Hundreds of students produce tech marvels at VandyHacks IV
From a digital walking stick that uses sound and vibrations to a cyber security program dubbed Magnifirewall, from a better bank bot to interactive games, the projects at VandyHacks IV ranged from practical to whimsical to horrifying.
The horror was intentional as several teams produced shiver-inducing programs for popular virtual reality and gaming platforms. Seventy teams tapped into the personal experiences and observations of their members, devising an impressive scope of tech products and solutions in a condensed period of time.
The top three winners were Guardyn, an app that uses computer vision to detect and report active shooters before civilians have time to contact 911; Congressect, an app that gives residents an easy way to discuss the actions and votes of their members of Congress – and gives U.S. Senators and Representatives information on constituent viewpoints; and AmblyoCare, a virtual reality game using Oculus Rift for treatment of Lazy Eye, or amblyopia, which affects up to 3 percent of children.
Organizers said the 36-hour event, which is completely student-driven and run, was the biggest and most geographically diverse hackathon in the group’s four years. Holding it at the Vanderbilt’s Innovation Pavilion and throughout the Engineering and Science Building that houses The Wond’ry for the second year in a row made for smoother weekend, they said.
“We had the highest number of students, highest number of teams, high-quality projects and expanded our geographic diversity,” said VandyHacks co-president Irfaan Khalid, a junior double-majoring in computer science and applied math.
VandyHacks spent a significant part of its sponsorship money on four buses that brought students from the Illinois Institute of Technology and University of Illinois at Urbana-Champaign, Purdue University, Georgia Tech and the University of Florida to ensure those regions who wanted to come could do so.
More than 60 schools and 600 students registered in advance; about 450 students participated, still the largest in VandyHacks’ history.
A few snapshots:
First-year Vanderbilt students Yoanna Ivanova (biomedical engineering), William Zhao (computer science) and their teammates created Note Market, an online marketplace where students can upload and sell class notes to peers. “We went with an area we know,” Ivanova said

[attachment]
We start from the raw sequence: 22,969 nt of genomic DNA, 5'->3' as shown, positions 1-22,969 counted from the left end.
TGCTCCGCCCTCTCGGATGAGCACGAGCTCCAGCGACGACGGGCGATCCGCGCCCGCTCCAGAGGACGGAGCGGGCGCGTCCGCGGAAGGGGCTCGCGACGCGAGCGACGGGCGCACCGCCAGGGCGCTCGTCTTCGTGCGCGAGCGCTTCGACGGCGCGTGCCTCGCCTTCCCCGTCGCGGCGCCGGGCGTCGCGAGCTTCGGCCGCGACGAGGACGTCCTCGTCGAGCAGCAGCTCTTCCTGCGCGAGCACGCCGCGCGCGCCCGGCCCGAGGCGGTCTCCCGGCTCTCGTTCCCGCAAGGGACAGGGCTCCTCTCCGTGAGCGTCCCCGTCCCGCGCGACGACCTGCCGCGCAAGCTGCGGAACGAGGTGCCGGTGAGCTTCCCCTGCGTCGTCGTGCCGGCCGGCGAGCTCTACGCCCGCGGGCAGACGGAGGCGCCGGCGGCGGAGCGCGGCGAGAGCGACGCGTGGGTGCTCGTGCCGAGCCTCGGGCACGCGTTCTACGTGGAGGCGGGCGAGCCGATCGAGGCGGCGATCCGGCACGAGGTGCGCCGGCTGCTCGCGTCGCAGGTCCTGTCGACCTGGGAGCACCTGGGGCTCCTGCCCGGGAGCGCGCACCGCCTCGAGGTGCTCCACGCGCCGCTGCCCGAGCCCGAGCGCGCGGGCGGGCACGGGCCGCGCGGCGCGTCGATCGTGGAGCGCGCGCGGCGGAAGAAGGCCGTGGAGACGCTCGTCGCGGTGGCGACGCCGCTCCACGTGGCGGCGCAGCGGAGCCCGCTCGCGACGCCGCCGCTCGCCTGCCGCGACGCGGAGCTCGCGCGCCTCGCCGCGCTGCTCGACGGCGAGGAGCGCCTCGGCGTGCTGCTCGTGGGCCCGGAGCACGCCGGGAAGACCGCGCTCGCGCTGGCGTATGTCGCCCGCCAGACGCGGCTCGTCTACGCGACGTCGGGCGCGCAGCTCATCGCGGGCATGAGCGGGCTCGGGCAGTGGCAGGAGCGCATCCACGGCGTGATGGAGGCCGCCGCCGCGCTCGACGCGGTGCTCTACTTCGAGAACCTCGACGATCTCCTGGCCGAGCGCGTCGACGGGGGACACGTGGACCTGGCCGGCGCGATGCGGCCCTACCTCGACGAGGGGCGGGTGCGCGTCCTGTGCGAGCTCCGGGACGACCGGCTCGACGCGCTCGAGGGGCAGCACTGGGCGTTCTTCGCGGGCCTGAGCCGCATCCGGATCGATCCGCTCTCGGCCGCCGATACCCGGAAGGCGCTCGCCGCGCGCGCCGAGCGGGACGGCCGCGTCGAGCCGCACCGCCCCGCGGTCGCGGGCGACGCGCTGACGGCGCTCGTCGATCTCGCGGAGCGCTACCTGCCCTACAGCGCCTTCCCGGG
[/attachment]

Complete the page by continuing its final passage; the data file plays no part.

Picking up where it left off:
Users rate note quality, and the team wanted pricing to walk a fine line – affordable for students with legitimate absences but not so cheap “it incentives bad behavior” but not so high it creates a part-time job for note-takers.
The C-Stick, a digital walking aid, uses both sound and vibration to signal distance. Ali Kilic and Jacob Fine, both first-year mechanical engineering students, were on the team.
Fine said he was inspired by the people with visual impairments navigating the Vanderbilt campus. “The cane has been around forever and this is the 21st Century,” he said. “We wanted to give it an upgrade.”
A team from Troy University programmed a bank bot named Jenna with voice recognition, using an API that CapitalOne has released for hackathons. A team from Vanderbilt’s School of Arts and Science took the Muse meditation headband and turned brainwaves into sound, hoping to create a “symphony of minds” for its demo.
Judges included Robyn Mace, Nashville’s chief data officer, who also spoke at Friday night’s opening ceremonies.
Sponsors also awarded prizes from Best Beginner Hack to Most Fun Hack and, in several instances. best hack using the sponsor’s technology or service. VandyHacks sponsors were MicroStrategy, BNY Mellon, Centene, L3 ForceX, Vanderbilt School of Engineering, R|V, Chick-fil-A, Home Depot, Capital One, Facebook, twilio, stickermule, fly.io and The Martha Rivers Ingram Commons at Vanderbilt.
Check out the complete gallery of VandyHacks IV projects.